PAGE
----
A Crisis of Beliefs
Investor Psychology and Financial Fragility
Nicola Gennaioli, Andrei Shleifer
Princeton University Press, £24
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Financial economists tend to believe in what is known as the “rational expectations hypothesis” (REH). Put simply, they assume that people automatically make optimal decisions after taking into account all available information. Such a simplification may be useful when building an economic model, and indeed it has a kernel of truth, but it flies in the face of the evidence that people can behave in quite irrational ways. In this book, academic economists Nicola Gennaioli and Andrei Shleifer examine the financial crisis of 2008-2009 to assess the REH’s shortcomings and to look at alternatives.
They consider two questions. First, why did apparently intelligent and well-educated people overlook the problems with the financial system, even after credit conditions started to tighten from the summer of 2007? Second, why did investors’ sentiment shift so dramatically following the collapse of Lehman Brothers? In their view, the second question is as important as the first, since there are several plausible explanations for the emergence and persistence of the subprime bubble, but fewer explanations for why it suddenly collapsed.
Their view, backed up by evidence from surveys of investors’ sentiment taken immediately before and after the crisis, is that it stemmed from our tendency to use our recent experiences to temper our expectations about the future (or what they call the “diagnostic expectations hypothesis”). This generally enables us to strike a balance between looking at what’s happened in the past and thinking about the future.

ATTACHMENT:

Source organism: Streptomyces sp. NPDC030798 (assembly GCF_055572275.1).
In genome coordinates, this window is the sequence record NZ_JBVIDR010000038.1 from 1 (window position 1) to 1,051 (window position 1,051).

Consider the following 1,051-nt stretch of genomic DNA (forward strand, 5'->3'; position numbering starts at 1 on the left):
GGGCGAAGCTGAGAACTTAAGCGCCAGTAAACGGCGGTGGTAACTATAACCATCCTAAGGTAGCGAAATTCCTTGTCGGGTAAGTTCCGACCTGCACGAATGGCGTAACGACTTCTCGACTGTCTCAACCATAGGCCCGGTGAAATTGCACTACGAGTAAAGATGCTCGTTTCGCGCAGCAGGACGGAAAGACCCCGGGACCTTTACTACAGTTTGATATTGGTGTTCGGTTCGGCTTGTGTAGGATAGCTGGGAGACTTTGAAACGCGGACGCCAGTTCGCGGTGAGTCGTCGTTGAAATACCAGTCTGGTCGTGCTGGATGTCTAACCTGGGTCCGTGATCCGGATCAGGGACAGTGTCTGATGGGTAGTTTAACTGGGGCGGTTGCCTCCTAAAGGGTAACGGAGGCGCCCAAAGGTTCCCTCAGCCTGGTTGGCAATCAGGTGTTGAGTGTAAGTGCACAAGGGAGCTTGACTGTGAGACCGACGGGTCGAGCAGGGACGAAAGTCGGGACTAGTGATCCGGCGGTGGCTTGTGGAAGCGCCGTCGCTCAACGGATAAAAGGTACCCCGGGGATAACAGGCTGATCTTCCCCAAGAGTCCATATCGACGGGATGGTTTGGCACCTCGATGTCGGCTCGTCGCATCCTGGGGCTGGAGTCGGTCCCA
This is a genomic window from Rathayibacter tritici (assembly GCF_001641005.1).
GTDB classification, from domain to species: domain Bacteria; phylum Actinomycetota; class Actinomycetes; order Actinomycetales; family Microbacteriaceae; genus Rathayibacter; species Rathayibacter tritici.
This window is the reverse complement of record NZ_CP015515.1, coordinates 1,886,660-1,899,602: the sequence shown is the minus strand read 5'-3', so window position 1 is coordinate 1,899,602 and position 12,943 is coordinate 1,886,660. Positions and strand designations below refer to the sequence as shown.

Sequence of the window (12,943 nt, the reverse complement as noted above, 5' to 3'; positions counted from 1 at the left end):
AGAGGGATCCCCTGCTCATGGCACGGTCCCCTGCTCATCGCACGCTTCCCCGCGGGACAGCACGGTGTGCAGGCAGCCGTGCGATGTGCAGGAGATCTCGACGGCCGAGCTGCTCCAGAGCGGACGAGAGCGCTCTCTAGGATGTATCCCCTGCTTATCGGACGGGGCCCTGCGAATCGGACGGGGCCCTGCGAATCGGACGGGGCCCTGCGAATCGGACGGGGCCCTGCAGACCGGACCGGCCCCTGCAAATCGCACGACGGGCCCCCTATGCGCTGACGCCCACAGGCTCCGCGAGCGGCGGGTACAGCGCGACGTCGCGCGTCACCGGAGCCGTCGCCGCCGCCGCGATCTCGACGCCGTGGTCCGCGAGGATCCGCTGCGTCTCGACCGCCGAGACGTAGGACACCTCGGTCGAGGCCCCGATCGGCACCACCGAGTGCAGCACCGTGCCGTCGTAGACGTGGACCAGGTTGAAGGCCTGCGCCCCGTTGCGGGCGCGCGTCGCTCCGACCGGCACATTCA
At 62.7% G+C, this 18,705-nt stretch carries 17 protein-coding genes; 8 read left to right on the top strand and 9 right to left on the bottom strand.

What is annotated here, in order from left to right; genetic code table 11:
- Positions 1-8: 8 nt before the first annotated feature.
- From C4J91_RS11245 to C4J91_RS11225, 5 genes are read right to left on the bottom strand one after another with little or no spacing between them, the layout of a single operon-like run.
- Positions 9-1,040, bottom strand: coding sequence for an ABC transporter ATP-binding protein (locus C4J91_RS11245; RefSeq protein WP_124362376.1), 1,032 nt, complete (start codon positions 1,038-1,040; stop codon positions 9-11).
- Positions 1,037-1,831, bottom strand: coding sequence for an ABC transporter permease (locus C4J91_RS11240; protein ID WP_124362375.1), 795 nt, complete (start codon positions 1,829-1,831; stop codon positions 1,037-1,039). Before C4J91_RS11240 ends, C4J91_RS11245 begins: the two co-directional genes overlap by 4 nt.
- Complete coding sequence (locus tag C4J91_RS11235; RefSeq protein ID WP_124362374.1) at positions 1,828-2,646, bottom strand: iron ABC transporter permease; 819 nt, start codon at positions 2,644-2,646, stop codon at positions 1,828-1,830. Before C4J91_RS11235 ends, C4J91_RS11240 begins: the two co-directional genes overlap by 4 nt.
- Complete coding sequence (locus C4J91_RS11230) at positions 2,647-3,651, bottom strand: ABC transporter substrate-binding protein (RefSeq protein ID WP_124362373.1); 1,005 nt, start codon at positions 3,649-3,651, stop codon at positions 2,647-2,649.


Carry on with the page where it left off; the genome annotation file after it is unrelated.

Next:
But it can lead us to swing from complacency to panic in our perception of improbable, but catastrophic, events.
In other words, just because things are going well, people begin to assume that they will always go well. Even in the early stages of the crisis (the so-called “credit crunch”), the fact that the financial system seemed to be coping meant that people remained complacent. When Lehman collapsed, people overgeneralised in the other direction, assuming the risks were greater than they were, causing a panic.
Gennaioli and Shleifer seek to straddle a middle ground between the REH and models that are more backward looking. But it is also a bit simplistic, as it ignores the other reasons for the wild market swings during this period, such as monetary conditions, moral hazard and groupthink, as well as all the other psychological biases investors suffer from.
The book isn’t helped by the fact that the authors succumb to the obsession in modern economics with complicated equations. Still, it’s nice to see academic economists acknowledging that financial markets can, indeed, behave in irrational ways.